More recently I’ve been following Alex Kanevsky and David Kassan.  Often the last show or artist I’ve seen becomes my new favorite.

Why does the urban environment inspire you over other environments?

I love the activity, interplay of light and shadow, and the sheer mass of architectural forms. Everything is constantly changing in the urban environment and there’s an urgency to really look and see what’s going on. There’s also a need to examine the underlying politics and social interactions and decode what is apparent and what lies just below the surface.

What is it that you hope to capture of your experience in Washington DC and other locations?

Many of my past paintings in the district had to do with neighborhoods and people in transition. Many neighborhoods including the Kennedy Street corridor are being overhauled and there are stories to record and examine. Now I’m interested in the Brutalist buildings in Washington, DC. There’s a gritty beauty in parking garages or the many government buildings that are wall-to-wall slabs of concrete. Believe it or not, even the FBI building has a certain charm. I like to see how people interact with these sterile buildings and think of a narrative for those settings and people.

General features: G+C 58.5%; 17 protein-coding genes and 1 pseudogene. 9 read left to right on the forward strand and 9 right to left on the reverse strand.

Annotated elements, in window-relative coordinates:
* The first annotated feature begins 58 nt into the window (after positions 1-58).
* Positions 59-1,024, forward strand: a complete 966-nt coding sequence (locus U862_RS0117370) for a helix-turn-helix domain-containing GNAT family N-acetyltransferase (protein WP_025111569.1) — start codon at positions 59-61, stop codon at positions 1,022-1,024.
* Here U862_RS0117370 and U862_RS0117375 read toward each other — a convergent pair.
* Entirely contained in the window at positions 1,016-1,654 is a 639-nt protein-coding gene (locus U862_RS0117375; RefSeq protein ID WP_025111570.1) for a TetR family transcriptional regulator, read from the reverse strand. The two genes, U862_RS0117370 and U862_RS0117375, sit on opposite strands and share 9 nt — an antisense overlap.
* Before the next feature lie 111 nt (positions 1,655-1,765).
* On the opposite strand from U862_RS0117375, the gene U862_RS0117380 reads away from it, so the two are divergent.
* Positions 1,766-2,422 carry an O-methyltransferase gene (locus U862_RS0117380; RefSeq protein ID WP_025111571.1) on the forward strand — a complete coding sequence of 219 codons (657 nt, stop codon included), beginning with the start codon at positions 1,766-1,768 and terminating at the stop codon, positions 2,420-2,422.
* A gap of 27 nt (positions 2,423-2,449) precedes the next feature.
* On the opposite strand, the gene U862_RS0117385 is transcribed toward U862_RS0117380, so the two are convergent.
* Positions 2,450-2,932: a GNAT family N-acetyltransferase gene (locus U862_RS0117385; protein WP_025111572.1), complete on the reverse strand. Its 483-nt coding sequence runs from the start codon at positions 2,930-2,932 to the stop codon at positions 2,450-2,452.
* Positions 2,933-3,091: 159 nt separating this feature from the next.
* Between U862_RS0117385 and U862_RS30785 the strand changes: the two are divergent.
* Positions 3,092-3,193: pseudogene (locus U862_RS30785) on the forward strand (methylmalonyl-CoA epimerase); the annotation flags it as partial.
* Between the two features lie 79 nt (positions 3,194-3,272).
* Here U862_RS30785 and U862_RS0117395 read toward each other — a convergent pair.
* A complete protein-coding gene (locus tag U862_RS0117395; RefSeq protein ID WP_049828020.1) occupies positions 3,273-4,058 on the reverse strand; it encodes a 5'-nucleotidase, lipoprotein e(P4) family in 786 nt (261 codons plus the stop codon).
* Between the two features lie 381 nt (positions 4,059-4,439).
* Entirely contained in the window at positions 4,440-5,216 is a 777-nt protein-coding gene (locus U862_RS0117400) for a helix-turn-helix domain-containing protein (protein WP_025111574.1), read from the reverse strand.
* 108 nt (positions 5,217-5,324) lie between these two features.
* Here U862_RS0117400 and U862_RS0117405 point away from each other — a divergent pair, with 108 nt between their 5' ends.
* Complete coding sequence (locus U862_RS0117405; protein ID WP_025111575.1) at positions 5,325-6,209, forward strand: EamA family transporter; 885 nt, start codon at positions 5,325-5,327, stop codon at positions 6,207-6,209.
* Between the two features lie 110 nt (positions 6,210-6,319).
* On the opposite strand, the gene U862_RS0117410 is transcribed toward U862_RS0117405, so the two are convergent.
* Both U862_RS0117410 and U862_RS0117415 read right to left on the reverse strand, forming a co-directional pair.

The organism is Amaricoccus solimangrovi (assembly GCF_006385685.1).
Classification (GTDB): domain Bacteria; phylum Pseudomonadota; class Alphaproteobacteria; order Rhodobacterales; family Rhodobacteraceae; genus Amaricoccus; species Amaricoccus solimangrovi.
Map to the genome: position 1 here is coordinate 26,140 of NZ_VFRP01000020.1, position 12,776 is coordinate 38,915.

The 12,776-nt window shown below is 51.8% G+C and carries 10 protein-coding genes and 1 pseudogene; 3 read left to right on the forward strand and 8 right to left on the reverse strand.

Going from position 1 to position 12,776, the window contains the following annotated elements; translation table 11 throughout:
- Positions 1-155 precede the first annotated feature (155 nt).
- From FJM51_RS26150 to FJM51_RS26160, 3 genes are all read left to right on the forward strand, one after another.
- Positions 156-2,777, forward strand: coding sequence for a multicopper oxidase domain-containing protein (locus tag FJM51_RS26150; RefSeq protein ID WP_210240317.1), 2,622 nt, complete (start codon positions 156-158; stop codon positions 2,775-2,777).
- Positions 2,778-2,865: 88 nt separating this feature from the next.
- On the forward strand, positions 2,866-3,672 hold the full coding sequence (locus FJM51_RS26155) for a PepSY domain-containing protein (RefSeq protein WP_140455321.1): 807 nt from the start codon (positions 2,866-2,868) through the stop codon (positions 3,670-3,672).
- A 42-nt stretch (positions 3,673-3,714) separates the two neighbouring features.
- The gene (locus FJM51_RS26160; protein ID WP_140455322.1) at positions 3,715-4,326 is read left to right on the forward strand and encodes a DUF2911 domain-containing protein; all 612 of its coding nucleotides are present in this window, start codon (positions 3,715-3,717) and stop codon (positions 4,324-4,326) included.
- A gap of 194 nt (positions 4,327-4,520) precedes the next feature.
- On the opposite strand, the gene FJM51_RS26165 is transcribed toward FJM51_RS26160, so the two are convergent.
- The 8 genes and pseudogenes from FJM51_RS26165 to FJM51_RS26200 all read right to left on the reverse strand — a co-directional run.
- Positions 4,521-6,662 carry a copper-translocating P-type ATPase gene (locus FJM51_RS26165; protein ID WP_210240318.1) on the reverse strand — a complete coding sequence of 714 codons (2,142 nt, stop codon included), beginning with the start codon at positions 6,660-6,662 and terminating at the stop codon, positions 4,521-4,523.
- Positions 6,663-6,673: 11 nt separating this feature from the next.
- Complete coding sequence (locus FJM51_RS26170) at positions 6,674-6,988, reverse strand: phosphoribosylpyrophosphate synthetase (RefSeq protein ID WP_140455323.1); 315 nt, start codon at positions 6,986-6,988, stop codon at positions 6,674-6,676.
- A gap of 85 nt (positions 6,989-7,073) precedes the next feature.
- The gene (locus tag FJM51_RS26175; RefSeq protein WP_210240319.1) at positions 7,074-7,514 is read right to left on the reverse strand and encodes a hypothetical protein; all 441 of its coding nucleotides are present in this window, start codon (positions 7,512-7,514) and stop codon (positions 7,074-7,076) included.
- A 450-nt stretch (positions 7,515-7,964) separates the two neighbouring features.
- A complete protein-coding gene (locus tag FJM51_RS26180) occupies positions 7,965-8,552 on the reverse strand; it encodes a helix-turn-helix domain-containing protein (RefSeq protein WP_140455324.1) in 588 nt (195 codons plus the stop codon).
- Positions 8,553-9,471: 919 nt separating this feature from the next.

You have a painting in the exhibition entitled “Cathedral”. What about the subject matter inspired you to call the painting after a type of church?

Cathedral

“Cathedral” is an underpass at the beginning of Magazine Street in New Orleans, near the National WWII Museum. I’ve done a number of paintings at this location and there’s the potential for many more. I loved how the light filtered in between the massive highway supports, much like the light filtering through stained glass windows and falling on the columns in a cathedral.

The texture of the concrete and metal are similar to textures found in cathedrals. The parked cars add a human scale to the setting much like the congregants who are dwarfed by the soaring ceilings in a cathedral. The final note is that cars and technology are worshiped in America.

Tell us about the people in your paintings? For example the women that is the subject of “ In her Shadow” or “ Dream of the Underground”

In Her Shadow The woman in “In Her Shadow” is Ms. Vee, Veronica Cooper. She is a force of nature and began her career as one of the first female pullman porters, She has worked as an accountant, seamstress and artist. She owned and operated Culture Coffee on Kennedy Street and opened Culture Coffee Too in Fort Totten a couple of years ago. She is always stylish from her brightly colored glasses to her gold lame pants.

Dreams of the Underground